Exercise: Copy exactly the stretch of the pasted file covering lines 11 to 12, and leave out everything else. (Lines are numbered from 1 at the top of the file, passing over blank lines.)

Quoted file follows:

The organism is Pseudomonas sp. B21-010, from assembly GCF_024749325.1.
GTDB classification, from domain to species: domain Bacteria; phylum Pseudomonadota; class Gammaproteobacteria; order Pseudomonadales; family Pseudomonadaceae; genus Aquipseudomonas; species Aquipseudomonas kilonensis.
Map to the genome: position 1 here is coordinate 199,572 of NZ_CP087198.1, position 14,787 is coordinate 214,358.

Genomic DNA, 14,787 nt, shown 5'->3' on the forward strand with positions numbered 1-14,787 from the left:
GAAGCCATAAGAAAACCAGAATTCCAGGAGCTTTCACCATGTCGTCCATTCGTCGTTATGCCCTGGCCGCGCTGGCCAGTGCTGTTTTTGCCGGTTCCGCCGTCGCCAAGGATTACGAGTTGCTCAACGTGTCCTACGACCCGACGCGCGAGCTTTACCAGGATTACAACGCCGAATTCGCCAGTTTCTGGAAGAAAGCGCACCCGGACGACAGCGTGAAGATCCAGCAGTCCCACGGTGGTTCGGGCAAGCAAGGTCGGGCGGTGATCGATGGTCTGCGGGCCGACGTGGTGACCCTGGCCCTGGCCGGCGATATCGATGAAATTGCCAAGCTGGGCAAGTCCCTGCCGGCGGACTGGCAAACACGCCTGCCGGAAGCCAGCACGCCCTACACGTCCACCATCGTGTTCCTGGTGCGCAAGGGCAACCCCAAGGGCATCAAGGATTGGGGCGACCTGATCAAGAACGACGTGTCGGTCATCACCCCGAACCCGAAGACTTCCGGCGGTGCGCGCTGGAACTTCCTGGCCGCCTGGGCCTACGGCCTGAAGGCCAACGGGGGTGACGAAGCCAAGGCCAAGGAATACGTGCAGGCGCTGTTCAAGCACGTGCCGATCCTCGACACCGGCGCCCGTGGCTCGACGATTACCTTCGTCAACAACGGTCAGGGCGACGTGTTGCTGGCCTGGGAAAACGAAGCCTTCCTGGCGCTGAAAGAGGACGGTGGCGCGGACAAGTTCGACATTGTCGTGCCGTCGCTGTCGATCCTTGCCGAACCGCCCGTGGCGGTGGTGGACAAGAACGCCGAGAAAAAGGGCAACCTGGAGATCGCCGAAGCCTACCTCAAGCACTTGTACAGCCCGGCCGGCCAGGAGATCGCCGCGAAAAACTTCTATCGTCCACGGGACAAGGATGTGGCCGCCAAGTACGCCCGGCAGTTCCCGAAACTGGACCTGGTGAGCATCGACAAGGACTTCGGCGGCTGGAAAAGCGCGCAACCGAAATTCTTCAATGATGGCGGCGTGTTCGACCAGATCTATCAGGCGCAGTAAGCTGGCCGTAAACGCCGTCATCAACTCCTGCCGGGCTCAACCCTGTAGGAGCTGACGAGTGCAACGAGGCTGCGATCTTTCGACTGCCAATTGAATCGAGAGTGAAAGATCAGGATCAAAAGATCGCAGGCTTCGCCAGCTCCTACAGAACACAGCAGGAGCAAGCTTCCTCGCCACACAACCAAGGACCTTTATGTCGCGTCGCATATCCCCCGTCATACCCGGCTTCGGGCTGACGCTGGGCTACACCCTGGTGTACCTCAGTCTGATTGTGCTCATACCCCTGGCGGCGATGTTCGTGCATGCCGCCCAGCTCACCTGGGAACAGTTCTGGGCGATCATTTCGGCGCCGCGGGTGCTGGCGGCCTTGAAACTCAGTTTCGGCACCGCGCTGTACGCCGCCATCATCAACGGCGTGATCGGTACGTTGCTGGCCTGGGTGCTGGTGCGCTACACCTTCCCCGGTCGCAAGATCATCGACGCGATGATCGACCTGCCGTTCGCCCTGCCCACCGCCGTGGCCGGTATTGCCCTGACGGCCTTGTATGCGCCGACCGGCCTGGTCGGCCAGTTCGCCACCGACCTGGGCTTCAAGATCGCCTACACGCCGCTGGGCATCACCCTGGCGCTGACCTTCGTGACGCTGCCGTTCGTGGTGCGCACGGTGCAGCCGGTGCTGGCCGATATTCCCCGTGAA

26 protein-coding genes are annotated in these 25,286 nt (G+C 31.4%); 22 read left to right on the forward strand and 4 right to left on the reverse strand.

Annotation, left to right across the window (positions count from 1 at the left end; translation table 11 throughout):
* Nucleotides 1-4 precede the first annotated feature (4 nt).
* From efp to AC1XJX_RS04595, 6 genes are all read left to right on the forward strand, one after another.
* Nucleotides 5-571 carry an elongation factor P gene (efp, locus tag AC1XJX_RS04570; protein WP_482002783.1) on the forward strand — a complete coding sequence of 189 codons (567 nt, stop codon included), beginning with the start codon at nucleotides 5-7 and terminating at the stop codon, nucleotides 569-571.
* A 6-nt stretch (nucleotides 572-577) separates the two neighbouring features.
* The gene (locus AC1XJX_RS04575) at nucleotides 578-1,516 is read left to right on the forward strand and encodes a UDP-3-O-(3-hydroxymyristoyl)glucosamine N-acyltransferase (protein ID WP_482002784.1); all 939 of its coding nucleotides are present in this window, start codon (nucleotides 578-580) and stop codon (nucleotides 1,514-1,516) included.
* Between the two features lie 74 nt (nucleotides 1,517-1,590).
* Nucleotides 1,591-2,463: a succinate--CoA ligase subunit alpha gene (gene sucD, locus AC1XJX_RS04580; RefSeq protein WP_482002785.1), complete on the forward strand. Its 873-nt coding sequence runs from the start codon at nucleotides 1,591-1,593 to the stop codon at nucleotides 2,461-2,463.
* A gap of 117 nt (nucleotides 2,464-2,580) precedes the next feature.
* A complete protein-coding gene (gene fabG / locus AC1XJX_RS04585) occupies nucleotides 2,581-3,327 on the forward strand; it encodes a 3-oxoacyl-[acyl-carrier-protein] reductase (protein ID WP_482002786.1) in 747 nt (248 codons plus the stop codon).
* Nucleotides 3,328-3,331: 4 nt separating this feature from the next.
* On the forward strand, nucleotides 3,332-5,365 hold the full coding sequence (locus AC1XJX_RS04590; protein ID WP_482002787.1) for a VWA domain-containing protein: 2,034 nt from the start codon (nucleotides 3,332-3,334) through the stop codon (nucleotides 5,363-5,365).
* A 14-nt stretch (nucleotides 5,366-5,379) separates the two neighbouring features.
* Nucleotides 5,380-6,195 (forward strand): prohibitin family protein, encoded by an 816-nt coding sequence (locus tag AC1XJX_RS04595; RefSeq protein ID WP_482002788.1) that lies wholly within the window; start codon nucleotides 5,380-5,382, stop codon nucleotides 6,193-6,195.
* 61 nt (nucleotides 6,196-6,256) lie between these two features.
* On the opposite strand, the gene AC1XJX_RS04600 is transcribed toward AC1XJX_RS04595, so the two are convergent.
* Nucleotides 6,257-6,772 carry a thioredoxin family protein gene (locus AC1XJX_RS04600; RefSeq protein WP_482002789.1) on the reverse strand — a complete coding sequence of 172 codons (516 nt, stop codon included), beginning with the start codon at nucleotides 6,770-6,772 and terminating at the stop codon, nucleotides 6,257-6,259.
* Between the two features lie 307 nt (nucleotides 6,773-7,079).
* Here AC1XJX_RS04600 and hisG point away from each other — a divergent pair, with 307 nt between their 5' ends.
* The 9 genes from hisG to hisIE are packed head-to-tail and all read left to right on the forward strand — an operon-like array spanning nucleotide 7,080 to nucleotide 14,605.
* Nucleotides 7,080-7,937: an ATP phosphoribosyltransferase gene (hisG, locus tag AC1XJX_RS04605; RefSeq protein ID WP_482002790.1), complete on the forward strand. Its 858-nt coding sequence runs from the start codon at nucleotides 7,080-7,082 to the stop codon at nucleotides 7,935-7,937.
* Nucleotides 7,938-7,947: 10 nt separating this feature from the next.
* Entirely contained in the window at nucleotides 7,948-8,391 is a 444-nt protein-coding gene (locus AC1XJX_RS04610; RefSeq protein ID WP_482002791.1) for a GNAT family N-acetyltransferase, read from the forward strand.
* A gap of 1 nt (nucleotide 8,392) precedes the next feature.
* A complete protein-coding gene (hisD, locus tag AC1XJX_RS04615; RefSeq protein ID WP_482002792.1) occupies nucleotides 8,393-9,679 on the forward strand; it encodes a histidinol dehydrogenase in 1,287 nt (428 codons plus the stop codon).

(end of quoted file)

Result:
* A 6-nt stretch (nucleotides 572-577) separates the two neighbouring features.
* The gene (locus AC1XJX_RS04575) at nucleotides 578-1,516 is read left to right on the forward strand and encodes a UDP-3-O-(3-hydroxymyristoyl)glucosamine N-acyltransferase (protein ID WP_482002784.1); all 939 of its coding nucleotides are present in this window, start codon (nucleotides 578-580) and stop codon (nucleotides 1,514-1,516) included.